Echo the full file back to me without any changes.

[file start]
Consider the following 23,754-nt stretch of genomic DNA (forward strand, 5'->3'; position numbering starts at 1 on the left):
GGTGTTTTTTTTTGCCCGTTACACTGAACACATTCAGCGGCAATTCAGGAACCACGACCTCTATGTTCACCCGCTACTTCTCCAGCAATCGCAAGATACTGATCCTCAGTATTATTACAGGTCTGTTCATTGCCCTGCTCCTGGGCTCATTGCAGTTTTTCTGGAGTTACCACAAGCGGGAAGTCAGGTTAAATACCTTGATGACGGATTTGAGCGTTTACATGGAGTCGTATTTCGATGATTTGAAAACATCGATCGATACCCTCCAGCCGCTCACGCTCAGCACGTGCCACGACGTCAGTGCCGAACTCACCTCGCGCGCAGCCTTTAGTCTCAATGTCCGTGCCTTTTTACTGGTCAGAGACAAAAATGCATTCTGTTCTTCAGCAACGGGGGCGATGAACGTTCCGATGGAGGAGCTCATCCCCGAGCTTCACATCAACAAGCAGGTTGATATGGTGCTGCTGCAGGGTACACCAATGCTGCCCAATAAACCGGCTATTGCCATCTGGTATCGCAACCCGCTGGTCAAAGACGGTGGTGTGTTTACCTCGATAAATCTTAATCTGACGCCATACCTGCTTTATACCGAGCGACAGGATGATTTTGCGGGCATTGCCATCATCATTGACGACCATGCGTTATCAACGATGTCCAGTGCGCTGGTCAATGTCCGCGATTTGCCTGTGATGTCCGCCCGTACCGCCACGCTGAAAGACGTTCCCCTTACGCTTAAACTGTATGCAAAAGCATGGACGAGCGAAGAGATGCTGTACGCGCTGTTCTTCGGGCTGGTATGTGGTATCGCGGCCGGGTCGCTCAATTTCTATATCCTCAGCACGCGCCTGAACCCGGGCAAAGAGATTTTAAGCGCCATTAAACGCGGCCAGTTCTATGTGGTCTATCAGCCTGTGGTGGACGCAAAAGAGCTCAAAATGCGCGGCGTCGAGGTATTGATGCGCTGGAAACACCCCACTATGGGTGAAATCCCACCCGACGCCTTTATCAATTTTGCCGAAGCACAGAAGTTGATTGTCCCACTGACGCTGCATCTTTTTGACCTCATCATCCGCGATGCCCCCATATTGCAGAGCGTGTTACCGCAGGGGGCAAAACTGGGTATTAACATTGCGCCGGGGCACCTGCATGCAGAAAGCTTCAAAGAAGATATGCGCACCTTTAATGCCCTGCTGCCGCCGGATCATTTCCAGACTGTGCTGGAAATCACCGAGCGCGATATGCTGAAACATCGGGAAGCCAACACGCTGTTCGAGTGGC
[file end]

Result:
Consider the following 23,754-nt stretch of genomic DNA (forward strand, 5'->3'; position numbering starts at 1 on the left):
GGTGTTTTTTTTTGCCCGTTACACTGAACACATTCAGCGGCAATTCAGGAACCACGACCTCTATGTTCACCCGCTACTTCTCCAGCAATCGCAAGATACTGATCCTCAGTATTATTACAGGTCTGTTCATTGCCCTGCTCCTGGGCTCATTGCAGTTTTTCTGGAGTTACCACAAGCGGGAAGTCAGGTTAAATACCTTGATGACGGATTTGAGCGTTTACATGGAGTCGTATTTCGATGATTTGAAAACATCGATCGATACCCTCCAGCCGCTCACGCTCAGCACGTGCCACGACGTCAGTGCCGAACTCACCTCGCGCGCAGCCTTTAGTCTCAATGTCCGTGCCTTTTTACTGGTCAGAGACAAAAATGCATTCTGTTCTTCAGCAACGGGGGCGATGAACGTTCCGATGGAGGAGCTCATCCCCGAGCTTCACATCAACAAGCAGGTTGATATGGTGCTGCTGCAGGGTACACCAATGCTGCCCAATAAACCGGCTATTGCCATCTGGTATCGCAACCCGCTGGTCAAAGACGGTGGTGTGTTTACCTCGATAAATCTTAATCTGACGCCATACCTGCTTTATACCGAGCGACAGGATGATTTTGCGGGCATTGCCATCATCATTGACGACCATGCGTTATCAACGATGTCCAGTGCGCTGGTCAATGTCCGCGATTTGCCTGTGATGTCCGCCCGTACCGCCACGCTGAAAGACGTTCCCCTTACGCTTAAACTGTATGCAAAAGCATGGACGAGCGAAGAGATGCTGTACGCGCTGTTCTTCGGGCTGGTATGTGGTATCGCGGCCGGGTCGCTCAATTTCTATATCCTCAGCACGCGCCTGAACCCGGGCAAAGAGATTTTAAGCGCCATTAAACGCGGCCAGTTCTATGTGGTCTATCAGCCTGTGGTGGACGCAAAAGAGCTCAAAATGCGCGGCGTCGAGGTATTGATGCGCTGGAAACACCCCACTATGGGTGAAATCCCACCCGACGCCTTTATCAATTTTGCCGAAGCACAGAAGTTGATTGTCCCACTGACGCTGCATCTTTTTGACCTCATCATCCGCGATGCCCCCATATTGCAGAGCGTGTTACCGCAGGGGGCAAAACTGGGTATTAACATTGCGCCGGGGCACCTGCATGCAGAAAGCTTCAAAGAAGATATGCGCACCTTTAATGCCCTGCTGCCGCCGGATCATTTCCAGACTGTGCTGGAAATCACCGAGCGCGATATGCTGAAACATCGGGAAGCCAACACGCTGTTCGAGTGGC